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J Zigler, Lijin Dong, Eric Wawrousek, Stacey Hose, Limin Gu, Guo-Tong Xu, Debasish Sinha; Deletion and mutation of βA3/A1-crystallin produce distinct ocular phenotypes. Invest. Ophthalmol. Vis. Sci. 2013;54(15):3685.
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© ARVO (1962-2015); The Authors (2016-present)
To compare the ocular phenotype of the Nuc1 rat, in which βA3/A1-crystallin is mutated, with that of mice in which βA3/A1-crystallin is absent.
Mice with the βA3/A1-crystallin gene floxed were generated by conventional means, and conditional knockout mice were produced using the Cre-LoxP system. Nuc1 is the result of a spontaneous mutation in the βA3/A1-crystallin gene in the Sprague-Dawley rat which has been well described. Eyes from both models were examined structurally by H&E staining of paraffin sections. Lens crystallins were identified by western blotting with specific antibodies and transcripts by PCR analysis.
In a colony of mice (RPE-cKO) in which βA3/A1-crystallin was conditionally knocked out from the retinal pigmented epithelium, a portion of the animals (~20%) was observed to have microphthalmia, with eyes averaging about 50% of normal mass. Lenses from the microphthalmic eyes were generally transparent, but weighed only about 25% as much as did lenses from normal sized RPE-cKO eyes. Using specific antibodies, the lenses from the microphthalmic eyes were found to lack βA3- and βA1-crystallin proteins, while lenses from the normal sized RPE-cKO eyes had levels of these proteins comparable to wild type lenses. Levels of other crystallins in the lenses from microphthalmic eyes appeared to be in the normal range. In contrast to the very small, but transparent lenses in these mice, lenses rupture prior to birth in the Nuc1 rat and microphthalmia is more extreme. Mutant βA3- and βA1-crystallins are present in the Nuc1 lenses.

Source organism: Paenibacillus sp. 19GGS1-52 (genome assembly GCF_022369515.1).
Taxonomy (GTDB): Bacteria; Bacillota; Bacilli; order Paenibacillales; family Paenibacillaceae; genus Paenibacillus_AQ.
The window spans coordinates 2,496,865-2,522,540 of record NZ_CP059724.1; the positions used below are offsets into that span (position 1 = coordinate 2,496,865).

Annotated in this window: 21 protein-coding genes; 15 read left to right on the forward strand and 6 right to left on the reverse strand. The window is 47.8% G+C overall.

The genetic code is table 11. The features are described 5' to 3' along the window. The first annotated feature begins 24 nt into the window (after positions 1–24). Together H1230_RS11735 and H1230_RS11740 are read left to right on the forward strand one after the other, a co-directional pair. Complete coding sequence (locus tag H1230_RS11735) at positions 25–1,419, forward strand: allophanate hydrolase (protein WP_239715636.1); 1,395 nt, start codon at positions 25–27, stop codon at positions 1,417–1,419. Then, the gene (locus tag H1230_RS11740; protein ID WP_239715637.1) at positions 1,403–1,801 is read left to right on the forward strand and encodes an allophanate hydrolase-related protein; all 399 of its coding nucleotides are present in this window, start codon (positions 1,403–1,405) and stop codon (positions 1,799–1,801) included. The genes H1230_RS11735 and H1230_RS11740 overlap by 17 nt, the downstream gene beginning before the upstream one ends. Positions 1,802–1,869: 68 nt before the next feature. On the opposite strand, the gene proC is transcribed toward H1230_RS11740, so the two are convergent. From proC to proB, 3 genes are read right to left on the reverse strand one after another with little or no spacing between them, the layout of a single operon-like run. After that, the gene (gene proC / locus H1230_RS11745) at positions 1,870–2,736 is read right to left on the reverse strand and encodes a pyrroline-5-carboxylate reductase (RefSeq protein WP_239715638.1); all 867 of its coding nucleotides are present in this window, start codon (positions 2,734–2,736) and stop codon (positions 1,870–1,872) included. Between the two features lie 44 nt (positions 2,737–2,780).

Some progeny from matings of RPE-cKO mice appear to be global knockouts of βA3/A1-crystallin. The very small lenses present in these mice suggest that βA3/A1-crystallins are necessary for normal lens, and eye, growth. Homozygous mutation of the βA3/A1-crystallin gene, as seen in the Nuc1 rat, causes a more severe lens and eye phenotype. These findings demonstrate that knockout and mutation of a crystallin can produce strikingly different phenotypes.
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